If you pay attention to clickbait (and of course you shouldn’t, but you can’t really help it, now can you?) you notice that there are definite patterns to it. The headlines for many of the clickbait pieces advertise something that is supposedly “shocking” or “jaw-dropping,” but a lot of them — say, 50 percent — also feature numbers.  As in “6 reasons why your retirement planning is doomed” or “7 signs revealing that your boss actually hates your guts.”  Today’s MSN website page, from which the above photo is taken, includes a bunch of sports-related clickbait, and numbers are prominent.

Obviously, the clickbait brigade thinks numbers are likely to lead to clicks.  Why?

The article “Why We Respond Emotionally to Numbers: 7 Ways to Use the Power of Numbers in Your Designs” — which itself has a clickbait-like title — argues that humans respond viscerally and subconsciously to numbers.  Even numbers, for example, are supposed to reflect feminine qualifies, while odd numbers are purportedly masculine.  Numbers also are associated with luck and with religion.  More basically, many games, especially those where you gamble, involve numbers.  Obviously, numbers must have a deep intuitive appeal for homo sapiens, even those who didn’t like math class.

In the case of clickbait, though, I think it is more than that.  People on the internet are typically in a hurry, and clickbait by definition is something that you’re not actually trying to find.  Numbers in the headlines signal clear limits on the amount of time you’re going to need to spend to check out that provocative clickbait.  Typically the number in the headline is below 10, encouraging you to think that even if the article is a colossal waste of time, at least you’ll figure that out quickly.  The fact that there are only 5 reasons to believe that the cast of Hogan’s Heroes was cursed might just tip the balance and cause you to move that mouse and cursor and click away.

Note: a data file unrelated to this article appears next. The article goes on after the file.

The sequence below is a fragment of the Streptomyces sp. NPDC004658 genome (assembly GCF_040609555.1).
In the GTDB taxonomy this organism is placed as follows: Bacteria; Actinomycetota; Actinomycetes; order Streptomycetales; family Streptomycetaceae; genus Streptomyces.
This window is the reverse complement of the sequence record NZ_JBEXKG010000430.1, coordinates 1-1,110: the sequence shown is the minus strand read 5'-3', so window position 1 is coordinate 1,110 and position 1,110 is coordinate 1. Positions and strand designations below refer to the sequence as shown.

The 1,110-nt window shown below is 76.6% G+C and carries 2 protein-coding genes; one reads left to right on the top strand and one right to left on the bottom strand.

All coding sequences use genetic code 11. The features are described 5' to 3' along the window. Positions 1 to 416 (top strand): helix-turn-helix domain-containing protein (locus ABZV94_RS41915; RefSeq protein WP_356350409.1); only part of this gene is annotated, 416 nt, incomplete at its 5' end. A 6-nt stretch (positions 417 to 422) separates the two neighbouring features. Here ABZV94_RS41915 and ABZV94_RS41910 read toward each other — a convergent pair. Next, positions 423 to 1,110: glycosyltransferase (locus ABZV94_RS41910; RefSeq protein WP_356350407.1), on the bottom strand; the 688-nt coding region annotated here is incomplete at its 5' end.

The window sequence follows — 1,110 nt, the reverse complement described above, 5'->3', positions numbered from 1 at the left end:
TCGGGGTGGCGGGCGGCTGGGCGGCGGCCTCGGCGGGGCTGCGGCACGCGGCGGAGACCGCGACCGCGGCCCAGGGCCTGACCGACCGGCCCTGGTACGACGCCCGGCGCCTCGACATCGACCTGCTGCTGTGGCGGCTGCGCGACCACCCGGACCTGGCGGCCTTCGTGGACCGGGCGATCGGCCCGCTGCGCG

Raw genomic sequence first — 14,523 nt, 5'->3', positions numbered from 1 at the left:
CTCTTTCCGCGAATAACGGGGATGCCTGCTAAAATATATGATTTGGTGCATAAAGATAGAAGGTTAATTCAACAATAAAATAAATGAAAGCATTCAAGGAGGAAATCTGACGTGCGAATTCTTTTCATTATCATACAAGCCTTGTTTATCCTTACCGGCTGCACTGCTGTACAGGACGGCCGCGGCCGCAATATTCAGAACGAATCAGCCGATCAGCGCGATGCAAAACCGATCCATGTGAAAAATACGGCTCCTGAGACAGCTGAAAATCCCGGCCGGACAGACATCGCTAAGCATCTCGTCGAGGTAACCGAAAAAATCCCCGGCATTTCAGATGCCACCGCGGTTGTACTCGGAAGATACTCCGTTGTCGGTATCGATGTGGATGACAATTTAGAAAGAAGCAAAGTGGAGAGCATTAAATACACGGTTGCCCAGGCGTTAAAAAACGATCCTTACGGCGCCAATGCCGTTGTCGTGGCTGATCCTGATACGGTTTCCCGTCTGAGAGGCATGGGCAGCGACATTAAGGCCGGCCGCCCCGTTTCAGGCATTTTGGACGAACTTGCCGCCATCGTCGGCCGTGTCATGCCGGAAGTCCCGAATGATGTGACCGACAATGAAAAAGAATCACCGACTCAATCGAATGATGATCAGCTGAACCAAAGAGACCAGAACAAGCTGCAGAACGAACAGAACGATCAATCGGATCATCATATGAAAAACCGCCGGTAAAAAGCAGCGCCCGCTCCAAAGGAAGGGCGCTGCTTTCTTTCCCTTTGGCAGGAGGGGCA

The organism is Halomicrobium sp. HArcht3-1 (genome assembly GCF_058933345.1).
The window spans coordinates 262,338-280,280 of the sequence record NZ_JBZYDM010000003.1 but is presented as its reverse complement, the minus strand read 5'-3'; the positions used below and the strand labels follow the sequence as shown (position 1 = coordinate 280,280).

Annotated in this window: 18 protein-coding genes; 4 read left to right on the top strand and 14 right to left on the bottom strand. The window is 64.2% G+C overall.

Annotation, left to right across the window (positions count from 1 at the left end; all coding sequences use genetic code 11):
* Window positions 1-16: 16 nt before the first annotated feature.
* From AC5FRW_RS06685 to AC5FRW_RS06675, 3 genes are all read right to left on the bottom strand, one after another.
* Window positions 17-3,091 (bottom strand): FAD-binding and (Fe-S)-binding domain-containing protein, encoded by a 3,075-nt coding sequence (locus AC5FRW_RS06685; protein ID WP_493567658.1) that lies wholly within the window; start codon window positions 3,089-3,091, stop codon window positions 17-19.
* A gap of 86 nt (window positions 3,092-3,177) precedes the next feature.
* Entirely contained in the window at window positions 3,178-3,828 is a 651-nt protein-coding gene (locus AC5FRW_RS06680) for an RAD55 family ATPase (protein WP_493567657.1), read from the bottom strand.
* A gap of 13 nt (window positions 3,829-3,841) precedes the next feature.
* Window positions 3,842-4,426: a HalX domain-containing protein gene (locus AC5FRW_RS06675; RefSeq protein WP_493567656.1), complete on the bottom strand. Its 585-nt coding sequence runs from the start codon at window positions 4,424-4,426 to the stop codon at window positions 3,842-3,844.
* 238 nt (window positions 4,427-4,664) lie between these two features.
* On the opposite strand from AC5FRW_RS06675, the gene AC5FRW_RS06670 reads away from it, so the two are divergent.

My Doctor’s Questionnaire

My doctor is one of those incredibly capable health care professionals who is always acquiring information in order to provide the best possible medical advice.  He uses the information obtained from a questionnaire as deftly as surgeons use a scalpel or GPs use a rubber tomahawk on your knee to test reflexes.

Recently, though, I’ve noticed a change in the tenor of the questionnaires I’m getting from my doctor.  No longer are they just focused on allergies, or muscle strains, or my diet, or how much exercise I’m getting.  Now the questions seem a lot more, uh, pointed.  In my most recent visit, the very first page of the questionnaire I was given to complete was the “Duke Activity Status Index.”

img_5859“Can you take care of yourself (eating, dressing, bathing or using the toilet)?”

“Can you walk indoors such as around your house?”

“Can you walk a block or two on level ground?”

Can you climb a flight of stairs or walk up a hill?”

Hey, wait a second!  Exactly what kind of questionnaire is this, anyway?  Why are the busybody nerds at Duke wondering about whether I can walk a single block on level ground, or eat without assistance?

I’m guessing the “Duke Activity Status Index” is not given to 25-year-old patients.

And then the very next page in the questionnaire packet is the “Burns Depression Checklist,” and one of its questions is:  “Poor self-image:  Do you think you’re looking old or unattractive?”

Well, to be honest with you, I really wasn’t focused on the subject until I started to read this questionnaire!

Testing Your Limits

Some people, at least, regularly test their physical and mental limits.  They may have a job, like soldiering, where the training involves dealing with bodily stresses that would overwhelm normal humans, or serving as a test pilot, where the ability to think clearly and analytically in moments of enormous emotional and psychological pressure is essential.  Such people work at pushing the envelope of what they can tolerate because it is a key aspect of surviving and succeeding in their jobs.